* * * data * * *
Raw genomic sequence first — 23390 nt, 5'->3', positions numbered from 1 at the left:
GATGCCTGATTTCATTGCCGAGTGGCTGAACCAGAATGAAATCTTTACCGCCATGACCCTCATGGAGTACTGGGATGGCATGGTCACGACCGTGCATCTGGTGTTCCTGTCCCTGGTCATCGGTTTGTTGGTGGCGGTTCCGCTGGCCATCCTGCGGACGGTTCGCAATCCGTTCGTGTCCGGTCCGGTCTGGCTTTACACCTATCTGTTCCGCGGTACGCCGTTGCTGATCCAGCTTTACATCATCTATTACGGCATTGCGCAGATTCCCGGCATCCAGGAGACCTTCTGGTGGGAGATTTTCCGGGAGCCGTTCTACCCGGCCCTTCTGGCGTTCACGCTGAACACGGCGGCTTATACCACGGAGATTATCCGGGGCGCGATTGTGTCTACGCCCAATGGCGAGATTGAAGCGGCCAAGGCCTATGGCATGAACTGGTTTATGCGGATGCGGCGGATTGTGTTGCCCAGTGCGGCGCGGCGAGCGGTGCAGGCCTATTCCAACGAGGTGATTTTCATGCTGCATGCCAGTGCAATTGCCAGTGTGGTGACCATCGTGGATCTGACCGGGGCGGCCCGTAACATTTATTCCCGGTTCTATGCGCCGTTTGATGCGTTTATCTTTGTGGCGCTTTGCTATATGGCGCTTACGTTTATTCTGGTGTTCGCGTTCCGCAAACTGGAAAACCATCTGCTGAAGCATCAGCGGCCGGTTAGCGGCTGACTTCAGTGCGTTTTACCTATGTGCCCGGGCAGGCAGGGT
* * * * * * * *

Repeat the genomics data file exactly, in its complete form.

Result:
Raw genomic sequence first — 23390 nt, 5'->3', positions numbered from 1 at the left:
GATGCCTGATTTCATTGCCGAGTGGCTGAACCAGAATGAAATCTTTACCGCCATGACCCTCATGGAGTACTGGGATGGCATGGTCACGACCGTGCATCTGGTGTTCCTGTCCCTGGTCATCGGTTTGTTGGTGGCGGTTCCGCTGGCCATCCTGCGGACGGTTCGCAATCCGTTCGTGTCCGGTCCGGTCTGGCTTTACACCTATCTGTTCCGCGGTACGCCGTTGCTGATCCAGCTTTACATCATCTATTACGGCATTGCGCAGATTCCCGGCATCCAGGAGACCTTCTGGTGGGAGATTTTCCGGGAGCCGTTCTACCCGGCCCTTCTGGCGTTCACGCTGAACACGGCGGCTTATACCACGGAGATTATCCGGGGCGCGATTGTGTCTACGCCCAATGGCGAGATTGAAGCGGCCAAGGCCTATGGCATGAACTGGTTTATGCGGATGCGGCGGATTGTGTTGCCCAGTGCGGCGCGGCGAGCGGTGCAGGCCTATTCCAACGAGGTGATTTTCATGCTGCATGCCAGTGCAATTGCCAGTGTGGTGACCATCGTGGATCTGACCGGGGCGGCCCGTAACATTTATTCCCGGTTCTATGCGCCGTTTGATGCGTTTATCTTTGTGGCGCTTTGCTATATGGCGCTTACGTTTATTCTGGTGTTCGCGTTCCGCAAACTGGAAAACCATCTGCTGAAGCATCAGCGGCCGGTTAGCGGCTGACTTCAGTGCGTTTTACCTATGTGCCCGGGCAGGCAGGGT